President Abdel Fattah al-Sisi offered condolences for those on board, amounting to Egypt's official acknowledgement of their deaths, although there was still no explanation of why the Airbus had crashed.
"The Egyptian navy was able to retrieve more debris from the plane, some of the passengers' belongings, human remains, and plane seats," the Civil Aviation Ministry said in a statement.
The navy was searching an area about 290 km (180 miles) north of the port city of Alexandria, just south of where the signal from the plane was lost early on Thursday.
There was no sign of the bulk of the wreckage, or of a location signal from the "black box" flight recorders.
EgyptAir Chairman Safwat Moslem told state television that the current radius of the search zone was 40 miles (64 km), giving an area of 5,000 sq miles (13,000 sq km), but that it would be expanded as necessary.
A European satellite spotted a 2 km-long oil slick in the Mediterranean, about 40 km southeast of the aircraft's last known position, the European Space Agency said.
Egyptian Prime Minister Sherif Ismail said that it was too early to rule out any cause for the crash. The aviation minister said a terrorist attack was more likely than a technical failure.
Although suspicion pointed to Islamist militants who blew up another airliner over Egypt seven months ago, no group had claimed responsibility more than 36 hours after the disappearance of flight MS804, an Airbus A320 flying from Paris to Cairo.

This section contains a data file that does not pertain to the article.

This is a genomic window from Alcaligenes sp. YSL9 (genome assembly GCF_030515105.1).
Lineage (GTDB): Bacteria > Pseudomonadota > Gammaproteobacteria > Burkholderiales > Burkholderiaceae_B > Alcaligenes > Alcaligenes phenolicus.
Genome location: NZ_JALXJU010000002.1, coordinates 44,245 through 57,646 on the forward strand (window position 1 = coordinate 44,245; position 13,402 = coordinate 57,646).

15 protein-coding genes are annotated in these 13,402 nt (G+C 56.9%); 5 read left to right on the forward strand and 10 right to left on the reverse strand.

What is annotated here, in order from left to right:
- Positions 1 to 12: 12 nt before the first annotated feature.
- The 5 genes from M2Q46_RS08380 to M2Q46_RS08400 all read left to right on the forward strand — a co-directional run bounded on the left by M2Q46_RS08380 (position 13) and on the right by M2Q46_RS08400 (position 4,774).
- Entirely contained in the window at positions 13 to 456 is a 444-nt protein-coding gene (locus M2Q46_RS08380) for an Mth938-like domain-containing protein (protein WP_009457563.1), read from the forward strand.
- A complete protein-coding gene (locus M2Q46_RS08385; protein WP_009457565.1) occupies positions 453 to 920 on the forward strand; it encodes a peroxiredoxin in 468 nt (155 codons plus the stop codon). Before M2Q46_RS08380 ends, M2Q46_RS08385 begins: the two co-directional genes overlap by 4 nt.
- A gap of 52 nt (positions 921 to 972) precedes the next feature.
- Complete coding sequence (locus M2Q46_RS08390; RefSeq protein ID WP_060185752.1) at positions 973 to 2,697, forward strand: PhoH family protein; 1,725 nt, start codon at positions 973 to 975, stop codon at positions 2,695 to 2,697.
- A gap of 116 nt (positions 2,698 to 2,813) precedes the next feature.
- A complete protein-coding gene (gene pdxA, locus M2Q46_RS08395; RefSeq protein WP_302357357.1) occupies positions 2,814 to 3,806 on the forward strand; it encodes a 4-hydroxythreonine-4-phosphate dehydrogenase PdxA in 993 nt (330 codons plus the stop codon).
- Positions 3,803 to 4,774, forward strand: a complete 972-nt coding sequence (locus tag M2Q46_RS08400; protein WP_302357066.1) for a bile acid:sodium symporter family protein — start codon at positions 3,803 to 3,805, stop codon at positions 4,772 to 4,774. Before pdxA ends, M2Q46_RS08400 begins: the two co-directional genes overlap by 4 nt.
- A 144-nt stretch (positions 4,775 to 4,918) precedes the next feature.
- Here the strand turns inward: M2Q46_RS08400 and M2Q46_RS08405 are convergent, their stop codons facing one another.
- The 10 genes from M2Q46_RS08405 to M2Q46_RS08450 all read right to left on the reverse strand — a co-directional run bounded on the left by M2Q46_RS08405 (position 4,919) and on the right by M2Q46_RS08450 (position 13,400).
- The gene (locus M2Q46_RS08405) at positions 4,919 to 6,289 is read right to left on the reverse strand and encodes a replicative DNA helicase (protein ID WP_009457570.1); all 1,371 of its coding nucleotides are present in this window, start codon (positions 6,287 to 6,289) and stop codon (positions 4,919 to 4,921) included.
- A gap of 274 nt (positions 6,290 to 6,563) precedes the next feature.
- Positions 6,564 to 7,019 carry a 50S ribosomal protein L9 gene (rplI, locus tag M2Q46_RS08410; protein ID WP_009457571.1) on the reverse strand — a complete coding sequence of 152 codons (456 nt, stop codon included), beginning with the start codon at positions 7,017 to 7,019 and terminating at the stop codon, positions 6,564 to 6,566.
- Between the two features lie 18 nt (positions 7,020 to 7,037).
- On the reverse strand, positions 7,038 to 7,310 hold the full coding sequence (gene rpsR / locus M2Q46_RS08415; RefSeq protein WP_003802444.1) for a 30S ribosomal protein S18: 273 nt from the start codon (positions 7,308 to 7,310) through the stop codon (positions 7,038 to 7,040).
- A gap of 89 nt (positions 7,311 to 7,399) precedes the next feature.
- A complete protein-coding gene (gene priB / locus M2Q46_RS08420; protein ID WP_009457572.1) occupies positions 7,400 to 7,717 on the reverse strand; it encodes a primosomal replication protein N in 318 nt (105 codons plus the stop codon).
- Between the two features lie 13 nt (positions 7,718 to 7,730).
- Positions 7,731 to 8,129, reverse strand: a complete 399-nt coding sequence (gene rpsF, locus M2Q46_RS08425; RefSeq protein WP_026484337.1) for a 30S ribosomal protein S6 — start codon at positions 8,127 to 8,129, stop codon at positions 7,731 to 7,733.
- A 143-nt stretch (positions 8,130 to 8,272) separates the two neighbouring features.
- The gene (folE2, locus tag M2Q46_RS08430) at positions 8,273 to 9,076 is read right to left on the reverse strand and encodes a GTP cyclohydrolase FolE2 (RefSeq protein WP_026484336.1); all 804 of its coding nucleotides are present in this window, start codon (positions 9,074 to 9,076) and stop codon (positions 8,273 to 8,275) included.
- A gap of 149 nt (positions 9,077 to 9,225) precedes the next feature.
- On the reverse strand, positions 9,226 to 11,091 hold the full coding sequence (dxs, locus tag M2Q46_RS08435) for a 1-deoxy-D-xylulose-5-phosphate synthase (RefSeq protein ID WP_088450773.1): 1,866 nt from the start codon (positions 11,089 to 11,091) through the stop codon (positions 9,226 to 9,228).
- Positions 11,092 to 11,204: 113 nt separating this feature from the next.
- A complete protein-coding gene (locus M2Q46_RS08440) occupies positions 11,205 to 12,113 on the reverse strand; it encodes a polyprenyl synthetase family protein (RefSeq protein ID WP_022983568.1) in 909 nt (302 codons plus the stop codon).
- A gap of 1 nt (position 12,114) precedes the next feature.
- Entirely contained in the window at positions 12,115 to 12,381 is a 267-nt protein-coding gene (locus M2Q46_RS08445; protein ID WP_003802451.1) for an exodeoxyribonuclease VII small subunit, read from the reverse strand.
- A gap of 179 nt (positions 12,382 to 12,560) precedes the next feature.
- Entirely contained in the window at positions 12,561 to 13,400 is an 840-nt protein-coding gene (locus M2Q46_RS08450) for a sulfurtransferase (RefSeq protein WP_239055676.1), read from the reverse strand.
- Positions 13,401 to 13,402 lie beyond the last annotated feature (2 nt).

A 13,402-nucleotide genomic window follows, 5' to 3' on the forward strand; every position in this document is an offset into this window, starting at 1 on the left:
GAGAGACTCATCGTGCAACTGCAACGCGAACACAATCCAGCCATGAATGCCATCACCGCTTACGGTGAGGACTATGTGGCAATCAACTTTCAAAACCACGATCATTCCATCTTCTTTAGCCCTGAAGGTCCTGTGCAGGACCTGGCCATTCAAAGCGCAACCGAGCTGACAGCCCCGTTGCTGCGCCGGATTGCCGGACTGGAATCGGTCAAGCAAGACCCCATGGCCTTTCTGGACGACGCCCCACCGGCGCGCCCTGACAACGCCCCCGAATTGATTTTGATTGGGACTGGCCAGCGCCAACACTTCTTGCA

Jihadists have been fighting Egypt's government since Sisi toppled an elected Islamist leader in 2013. In October, the Islamic State group claimed responsibility for blowing up a Russian airliner that exploded after taking off from an Egyptian tourist resort. Russian investigators blamed a bomb smuggled on board.
That crash devastated Egypt's tourist industry, one of the main sources of foreign exchange for a country of 80 million people, and another similar attack would crush hopes of it recovering.
Three French investigators and a technical expert from Airbus arrived in Cairo early on Friday, airport sources said.
Officials from a number of U.S. agencies told Reuters that a U.S. review of satellite imagery so far had not produced any signs of an explosion. They said the United States had not ruled out any possible causes for the crash, including mechanical failure, terrorism or a deliberate act by the pilot or crew.
The plane vanished just as it was moving from Greek to Egyptian airspace control. Greek Defence Minister Panos Kammenos said it had swerved radically and plunged from 37,000 feet to 15,000 before vanishing from Greek radar screens.
Ultra-hardline Islamists have targeted airports, airliners and tourist sites in Europe, Egypt, Tunisia and other Middle Eastern countries over the past few years.
Khaled al-Gameel, head of crew at EgyptAir, said the pilot, Mahamed Saeed Ali Shouqair, had 15 years' experience and was in charge of training and mentoring younger pilots.
"He comes from a pilot family; his uncle was a high-ranking pilot at EgyptAir and his cousin is also a pilot," Gameel said. "He was very popular and was known for taking it upon himself to settle disputes any two colleagues were having."
A Facebook page that appeared to be Shouqair's showed no signs of Islamist sympathies. It included criticism of the Muslim Brotherhood, repostings of articles supporting President Sisi and pictures of Shouqair wearing aviator sunglasses.
The aircraft was carrying 56 passengers, including one child and two infants, and 10 crew. They included 30 Egyptian and 15 French nationals, along with citizens of 10 other countries. The plane had made scheduled flights to Tunisia and Eritrea on Wednesday before arriving in Paris from Cairo.